Lindsay Webster Perseveres Through the Pain

October 2, 2019

 

By Tyler Movsessian 

 

NORTH LAKE TAHOE, CA – Sunday at the 2019 Spartan Race World Championship, Canada’s Lindsay Webster sought to be the first athlete in Spartan history to be the first three-time champion. No athlete in the seven-year history of the event has won the championship three times, much less three times in a row. The 2019 U.S National Series and North American Champion was slated as the heavy favorite among a strong field of women that included the speedy Nicole Mericle, and a rising star Rebecca Hammond.


With an unseasonably cold weekend forecasted for the world championship, the athletes competing in this event would not only have to battle whisker thin air, steep climbs, technical descents and 40 obstacles, but they would also be faced against battling hypothermic temperatures. Many athletes would not make it to the finish line after the conditions become unbearable, especially after the double sandbag carry and the swim.


After a two-hour delay, the women’s elite race kicked off at 11:30 a.m. local time and the beginning was very similar to almost all the other big races of the season, with the flat and fast specialist Mericle taking the pack out early at a blistering pace, with a group of strong contenders from around the world, including Webster, remaining hot on her heels.


The first gauntlet of obstacles came around the mile three mark with the bucket carry, bender and spear. At this point, Mericle maintained about a one-minute lead over Webster and Leigh Ann Wasteney. At the spear, Mericle was able to fire hers and get a stick while Webster and many other athletes like Wasteney, Hammond, and Faye Stenning all missed theirs and had to complete 30 burpees as Mericle began to open a sizeable lead.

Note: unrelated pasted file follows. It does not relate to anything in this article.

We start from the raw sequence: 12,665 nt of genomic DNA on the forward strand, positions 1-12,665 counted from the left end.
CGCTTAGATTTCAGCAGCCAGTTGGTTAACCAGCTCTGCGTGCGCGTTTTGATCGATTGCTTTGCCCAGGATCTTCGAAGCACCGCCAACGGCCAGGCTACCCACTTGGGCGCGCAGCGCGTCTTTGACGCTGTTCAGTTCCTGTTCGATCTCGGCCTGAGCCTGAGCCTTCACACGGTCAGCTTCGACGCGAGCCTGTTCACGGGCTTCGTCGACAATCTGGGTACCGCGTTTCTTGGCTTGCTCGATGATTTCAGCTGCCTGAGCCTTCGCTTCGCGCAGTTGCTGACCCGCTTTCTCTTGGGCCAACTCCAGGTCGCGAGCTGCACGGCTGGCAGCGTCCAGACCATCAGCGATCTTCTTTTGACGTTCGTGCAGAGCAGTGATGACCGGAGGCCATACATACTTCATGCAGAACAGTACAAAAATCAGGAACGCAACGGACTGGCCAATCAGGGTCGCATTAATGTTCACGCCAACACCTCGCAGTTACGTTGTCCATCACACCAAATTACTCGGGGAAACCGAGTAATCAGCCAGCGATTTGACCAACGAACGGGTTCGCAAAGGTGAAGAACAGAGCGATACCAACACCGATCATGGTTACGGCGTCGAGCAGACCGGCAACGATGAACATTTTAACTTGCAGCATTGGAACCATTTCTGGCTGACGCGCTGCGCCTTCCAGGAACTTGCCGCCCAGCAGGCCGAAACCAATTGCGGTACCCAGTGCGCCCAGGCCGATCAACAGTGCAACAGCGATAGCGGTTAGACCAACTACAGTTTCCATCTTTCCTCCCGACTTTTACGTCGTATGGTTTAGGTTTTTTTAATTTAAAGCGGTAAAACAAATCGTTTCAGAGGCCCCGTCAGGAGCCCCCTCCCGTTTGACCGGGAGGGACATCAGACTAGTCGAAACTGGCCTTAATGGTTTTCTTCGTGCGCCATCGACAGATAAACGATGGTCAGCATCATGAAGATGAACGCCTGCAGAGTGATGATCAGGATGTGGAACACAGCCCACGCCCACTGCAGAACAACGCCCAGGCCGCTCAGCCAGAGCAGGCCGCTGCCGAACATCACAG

After some more climbing, the dreaded double sandbag carry and swim, mile eight featured another gauntlet of upper body obstacles that included helix, rope climb and monkey in the middle (two sections of twister, a set of monkey bars, and another two sections of twister with no place to rest.) At this point, Mericle had about a five-minute lead, and with practically no failable obstacles and an athlete running one of the best races of her career, she would be extremely difficult to catch.
Unfortunately for Webster when she rang the bell for monkey in the middle, she came down awkwardly on her ankle and she grimaced in pain. As she braces the side of the fencing and discusses the issue with medical, she charges forward toward the A-Frame Cargo Net. Her courage to continue through this race was nothing short of inspiring and although her chances of catching Mericle were gone, her determination to press onward showed the heart of a champion.


​“I’ve quit in races before. To me, I’d take the one more hour of physical pain any day over the mental disappointment and struggle I knew I’d deal with after the race if I let myself quit. I had worked so hard to get here; I just couldn’t give up without trying to go at least a little but further. I kept telling myself that, and suddenly, I was through the last part of the course and approaching the finish line,” said Webster.
In any conditions, completing a spartan beast in this altitude is remarkable. When artic conditions are added; it’s gutsy. Then there are still so many more things that can go right or wrong throughout the course of a nearly three-hour power struggle of a race like an injury that make quitting seem favorable and finishing a daunting task for even the top-level Spartan Pros. Despite Webster not taking the gold this weekend, she delivered one of her most championship caliber races today and should be an inspiration to all athletes in this sport. 

 

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